American Clean Power (ACP) has developed the "First Responders Guide to Lithium-Ion Battery Energy Storage System Incidents" for first responders. Large-scale BESS site owners or managers (such as solar or wind farm operators or utilities installing at substations) should be required to train first responders in battery firefighting techniques and standards. Specific hazards noted by ACP include fire, explosion, arc flash, shock, and toxic chemicals.

An approximately four-foot tall by three-foot wide rectangular box mounted on the wall of a garage and connected to an inverter.

A Tesla Powerwall residential battery system (Photo by Dennis Schroeder, NREL 48520)

Battery Energy Storage Use Cases

As the cost of batteries declines and the efficacy improves, batteries are being used in many new applications where costs were previously prohibitive. People are quite familiar with how this has changed consumer devices and function. Mobility devices using batteries, from electric bicycles and scooters to passenger vehicles and even buses, are also increasingly common in the market.

Stationary battery use cases are less well understood by the general public and are perceived as having land-use impacts that may require planning or zoning consideration. A review of the literature and existing standards applied by state and local jurisdictions shows that stationary battery applications fall into four general use cases, each of which has potential subcategories: residential, commercial, standalone utility asset, and integrated with wholesale energy generation.

Residential battery systems are generally coupled with rooftop or backyard solar arrays designed to supply household energy. These battery applications serve primarily a backup power or resilience function but are increasingly being deployed as an alternative to selling excess production to the utility as "net metering" buy back rates are reduced by state regulators or legislators. These systems all fall well below the 600 kWh NFPA 855 threshold for mandatory fire and thermal protections. Most residential backup systems would also fall below the 20 kWh International Fire Code (IFC) limitation for residential battery units.

Commercial battery systems are increasingly used in conjunction with on-site solar generation, particularly as a means to reduce the demand charge portion of commercial electric bills. Some applications are also designed to provide backup power or resilience benefits. Most systems will fall below the NPFA 855 threshold, but larger commercial or industrial applications will exceed the 600-kWh standard and need to meet structure containment, fire suppression, personnel training, and a variety of other standards.

Standalone utility asset battery systems are high-capacity systems deployed at substations or occasionally as a standalone land use, which serve to enhance performance and resilience of the local electric system. These systems will always be over the 600-kWh threshold and need to meet required safety and fire standards for large-scale energy storage.

Integrated with wholesale energy generation battery systems are high-capacity systems deployed within or as part of large-scale solar or wind facilities. These BESS serve the wholesale electric market at either the transmission or distribution system scale. These systems will always be over the 600-kWh threshold and need to meet required safety and fire standards for large-scale energy storage.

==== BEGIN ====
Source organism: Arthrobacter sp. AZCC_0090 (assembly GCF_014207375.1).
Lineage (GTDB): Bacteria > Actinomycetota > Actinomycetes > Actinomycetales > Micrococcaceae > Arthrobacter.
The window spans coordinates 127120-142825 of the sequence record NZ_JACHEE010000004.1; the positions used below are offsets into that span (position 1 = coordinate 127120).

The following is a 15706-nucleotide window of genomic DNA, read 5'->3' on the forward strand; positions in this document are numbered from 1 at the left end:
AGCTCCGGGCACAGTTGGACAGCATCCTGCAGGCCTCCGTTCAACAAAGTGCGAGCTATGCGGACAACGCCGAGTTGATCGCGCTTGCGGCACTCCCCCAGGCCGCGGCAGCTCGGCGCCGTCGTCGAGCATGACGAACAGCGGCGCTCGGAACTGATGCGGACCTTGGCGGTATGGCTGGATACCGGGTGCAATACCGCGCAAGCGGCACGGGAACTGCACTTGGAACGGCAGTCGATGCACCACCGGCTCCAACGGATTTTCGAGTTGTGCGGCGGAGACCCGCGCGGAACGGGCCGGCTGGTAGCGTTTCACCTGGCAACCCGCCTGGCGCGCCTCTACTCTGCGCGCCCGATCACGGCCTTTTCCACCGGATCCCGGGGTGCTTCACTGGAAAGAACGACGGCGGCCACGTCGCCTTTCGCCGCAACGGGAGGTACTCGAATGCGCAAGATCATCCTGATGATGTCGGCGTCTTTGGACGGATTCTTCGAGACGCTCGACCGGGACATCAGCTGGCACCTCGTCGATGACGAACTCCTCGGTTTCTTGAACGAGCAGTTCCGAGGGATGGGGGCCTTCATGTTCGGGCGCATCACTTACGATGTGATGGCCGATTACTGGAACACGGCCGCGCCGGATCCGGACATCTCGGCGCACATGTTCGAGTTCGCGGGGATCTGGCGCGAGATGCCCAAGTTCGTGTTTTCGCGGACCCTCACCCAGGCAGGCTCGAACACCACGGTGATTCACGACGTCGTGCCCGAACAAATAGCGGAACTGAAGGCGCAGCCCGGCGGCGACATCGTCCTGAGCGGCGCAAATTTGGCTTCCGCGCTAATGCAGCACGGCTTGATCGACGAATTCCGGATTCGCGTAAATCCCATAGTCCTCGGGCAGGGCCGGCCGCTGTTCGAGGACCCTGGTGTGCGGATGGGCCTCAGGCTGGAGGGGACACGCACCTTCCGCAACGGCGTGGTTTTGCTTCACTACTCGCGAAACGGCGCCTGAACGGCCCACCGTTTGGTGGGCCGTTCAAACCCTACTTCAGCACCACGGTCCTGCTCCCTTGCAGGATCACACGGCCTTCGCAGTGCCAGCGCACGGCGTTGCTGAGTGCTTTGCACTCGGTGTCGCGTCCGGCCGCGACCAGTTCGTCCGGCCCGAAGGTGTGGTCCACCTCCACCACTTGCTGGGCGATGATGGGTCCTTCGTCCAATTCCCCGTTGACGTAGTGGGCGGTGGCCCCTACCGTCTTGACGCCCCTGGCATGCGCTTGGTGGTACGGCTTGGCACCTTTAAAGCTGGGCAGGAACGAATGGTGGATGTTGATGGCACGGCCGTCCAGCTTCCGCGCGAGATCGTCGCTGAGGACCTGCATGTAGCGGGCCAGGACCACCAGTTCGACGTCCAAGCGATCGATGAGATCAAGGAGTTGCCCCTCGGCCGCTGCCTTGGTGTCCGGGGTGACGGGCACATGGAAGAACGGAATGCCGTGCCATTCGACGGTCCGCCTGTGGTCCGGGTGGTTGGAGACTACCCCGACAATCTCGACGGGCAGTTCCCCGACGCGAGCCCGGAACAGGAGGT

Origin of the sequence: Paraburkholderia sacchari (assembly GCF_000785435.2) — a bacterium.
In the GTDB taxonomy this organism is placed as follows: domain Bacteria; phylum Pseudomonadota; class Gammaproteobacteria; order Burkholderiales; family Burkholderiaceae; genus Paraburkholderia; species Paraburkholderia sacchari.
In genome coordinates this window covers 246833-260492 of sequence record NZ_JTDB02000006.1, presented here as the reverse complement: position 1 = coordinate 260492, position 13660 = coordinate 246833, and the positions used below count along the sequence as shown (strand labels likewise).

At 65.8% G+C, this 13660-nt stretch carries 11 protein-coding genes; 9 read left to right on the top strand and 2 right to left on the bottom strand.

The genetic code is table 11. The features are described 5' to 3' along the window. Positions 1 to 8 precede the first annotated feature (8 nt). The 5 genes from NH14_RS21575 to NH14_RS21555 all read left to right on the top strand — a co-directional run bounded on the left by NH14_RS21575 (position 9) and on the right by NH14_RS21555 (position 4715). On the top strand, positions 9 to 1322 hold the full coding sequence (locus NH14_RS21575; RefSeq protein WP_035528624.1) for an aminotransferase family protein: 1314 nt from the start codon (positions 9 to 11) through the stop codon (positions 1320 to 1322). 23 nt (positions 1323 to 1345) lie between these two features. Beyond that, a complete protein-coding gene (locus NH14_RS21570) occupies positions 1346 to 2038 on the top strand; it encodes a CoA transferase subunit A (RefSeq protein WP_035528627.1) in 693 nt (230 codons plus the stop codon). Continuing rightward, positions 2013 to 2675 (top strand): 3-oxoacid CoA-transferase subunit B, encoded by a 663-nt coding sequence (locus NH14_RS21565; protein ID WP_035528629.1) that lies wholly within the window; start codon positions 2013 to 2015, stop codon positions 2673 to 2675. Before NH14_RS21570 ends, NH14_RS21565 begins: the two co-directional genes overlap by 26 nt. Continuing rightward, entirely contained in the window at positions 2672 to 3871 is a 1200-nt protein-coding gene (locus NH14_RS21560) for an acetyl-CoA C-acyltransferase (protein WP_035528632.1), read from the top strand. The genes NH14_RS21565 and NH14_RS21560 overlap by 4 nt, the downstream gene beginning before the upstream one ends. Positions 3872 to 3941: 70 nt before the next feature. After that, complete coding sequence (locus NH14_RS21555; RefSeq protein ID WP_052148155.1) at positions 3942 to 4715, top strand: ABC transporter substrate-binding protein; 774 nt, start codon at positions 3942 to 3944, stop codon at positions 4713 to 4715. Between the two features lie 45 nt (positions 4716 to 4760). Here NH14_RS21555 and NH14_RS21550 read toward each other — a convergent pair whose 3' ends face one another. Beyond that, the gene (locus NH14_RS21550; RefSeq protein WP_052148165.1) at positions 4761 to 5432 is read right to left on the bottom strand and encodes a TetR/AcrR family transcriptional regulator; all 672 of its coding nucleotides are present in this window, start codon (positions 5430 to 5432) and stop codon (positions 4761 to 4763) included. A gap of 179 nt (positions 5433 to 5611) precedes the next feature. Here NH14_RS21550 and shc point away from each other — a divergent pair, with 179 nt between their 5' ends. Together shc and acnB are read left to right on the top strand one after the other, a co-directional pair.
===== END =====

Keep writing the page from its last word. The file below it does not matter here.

These use cases can be a distinguishing factor in how communities choose to regulate (or not) stationary batteries as a land use. Batteries incorporated into other land uses generally do not need separate consideration for setbacks or buffers. Smaller scale applications (residential and some commercial) similarly do not rise to the level of risk requiring special treatment through local zoning.

Two columns of battery modules stacked approximately seven-feet tall inside of a metal cabinet-style enclosure.

A commercial battery system outside of the Energy Systems Integration Facility at the National Renewable Energy Laboratory (Photo by Werner Slocum, NREL 74338)

Examples of Battery Storage Ordinances

In October 2023, the Pacific Northwest National Lab (PNNL) published a summary of energy storage provisions in local ordinances (Twitchell, Powell, and Paiss). The study identified, through a search of the Municode database, 59 jurisdictions with ordinances (zoning but also building, fire, tax, and sustainability ordinances) addressing battery energy storage systems. The extensive search across thousands of jurisdictions shows that very few jurisdictions have clear standards for battery energy storage land uses. Similar experiences with solar and wind energy land uses demonstrated that the lack of definition and standards results in widely varying treatment across jurisdictions, slowing deployment and raising the likelihood of inappropriate standards.

The Great Plains Institute (GPI) also conducted a national scan of jurisdictions for locally developed (i.e., sub-state) battery energy storage zoning standards. GPI queried energy storage or renewable energy developers regarding jurisdictions that have standards and identified others through news stories on energy storage installations or ordinance changes. Additional sources included the Solar@Scale guidebook, resources from the SolSmart national designation and technical assistance program, and unpublished work from the University of Michigan Graham Sustainability Institute's Solar Zoning in the Great Lakes States project (all funded by the U.S. Department of Energy). GPI's scan was to identify regional examples of local approaches to regulation of battery energy storage, not to complete an inventory of standards. GPI's scan looked at the details of 14 adopted or draft ordinances and two model ordinances across nine states.

While energy storage regulations are rare overall, some consistent patterns and practices can be identified across existing ordinances. BESS ordinances typically included the following components: